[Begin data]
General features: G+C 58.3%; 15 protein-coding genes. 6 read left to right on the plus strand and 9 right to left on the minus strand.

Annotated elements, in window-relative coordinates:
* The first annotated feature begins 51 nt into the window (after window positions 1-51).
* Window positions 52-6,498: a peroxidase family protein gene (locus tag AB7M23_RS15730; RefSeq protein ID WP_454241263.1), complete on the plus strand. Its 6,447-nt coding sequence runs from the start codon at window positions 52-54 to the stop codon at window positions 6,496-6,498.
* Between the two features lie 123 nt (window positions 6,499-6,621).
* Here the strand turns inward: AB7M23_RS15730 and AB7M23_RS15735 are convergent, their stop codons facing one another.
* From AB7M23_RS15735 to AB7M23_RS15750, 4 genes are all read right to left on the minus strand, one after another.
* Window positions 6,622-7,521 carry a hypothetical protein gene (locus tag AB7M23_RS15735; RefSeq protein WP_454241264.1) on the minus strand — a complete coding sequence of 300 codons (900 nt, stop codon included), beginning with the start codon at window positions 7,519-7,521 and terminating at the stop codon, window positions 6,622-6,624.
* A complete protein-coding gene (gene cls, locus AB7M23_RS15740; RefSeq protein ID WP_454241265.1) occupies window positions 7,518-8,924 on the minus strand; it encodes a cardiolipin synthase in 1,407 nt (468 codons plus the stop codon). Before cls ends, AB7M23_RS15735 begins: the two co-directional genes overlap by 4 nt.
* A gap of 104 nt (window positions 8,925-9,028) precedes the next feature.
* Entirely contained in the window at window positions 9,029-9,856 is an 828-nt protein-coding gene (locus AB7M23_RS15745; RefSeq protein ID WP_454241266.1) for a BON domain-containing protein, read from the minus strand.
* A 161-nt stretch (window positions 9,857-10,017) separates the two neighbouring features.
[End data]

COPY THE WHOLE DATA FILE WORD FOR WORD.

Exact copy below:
General features: G+C 58.3%; 15 protein-coding genes. 6 read left to right on the plus strand and 9 right to left on the minus strand.

Annotated elements, in window-relative coordinates:
* The first annotated feature begins 51 nt into the window (after window positions 1-51).
* Window positions 52-6,498: a peroxidase family protein gene (locus tag AB7M23_RS15730; RefSeq protein ID WP_454241263.1), complete on the plus strand. Its 6,447-nt coding sequence runs from the start codon at window positions 52-54 to the stop codon at window positions 6,496-6,498.
* Between the two features lie 123 nt (window positions 6,499-6,621).
* Here the strand turns inward: AB7M23_RS15730 and AB7M23_RS15735 are convergent, their stop codons facing one another.
* From AB7M23_RS15735 to AB7M23_RS15750, 4 genes are all read right to left on the minus strand, one after another.
* Window positions 6,622-7,521 carry a hypothetical protein gene (locus tag AB7M23_RS15735; RefSeq protein WP_454241264.1) on the minus strand — a complete coding sequence of 300 codons (900 nt, stop codon included), beginning with the start codon at window positions 7,519-7,521 and terminating at the stop codon, window positions 6,622-6,624.
* A complete protein-coding gene (gene cls, locus AB7M23_RS15740; RefSeq protein ID WP_454241265.1) occupies window positions 7,518-8,924 on the minus strand; it encodes a cardiolipin synthase in 1,407 nt (468 codons plus the stop codon). Before cls ends, AB7M23_RS15735 begins: the two co-directional genes overlap by 4 nt.
* A gap of 104 nt (window positions 8,925-9,028) precedes the next feature.
* Entirely contained in the window at window positions 9,029-9,856 is an 828-nt protein-coding gene (locus AB7M23_RS15745; RefSeq protein ID WP_454241266.1) for a BON domain-containing protein, read from the minus strand.
* A 161-nt stretch (window positions 9,857-10,017) separates the two neighbouring features.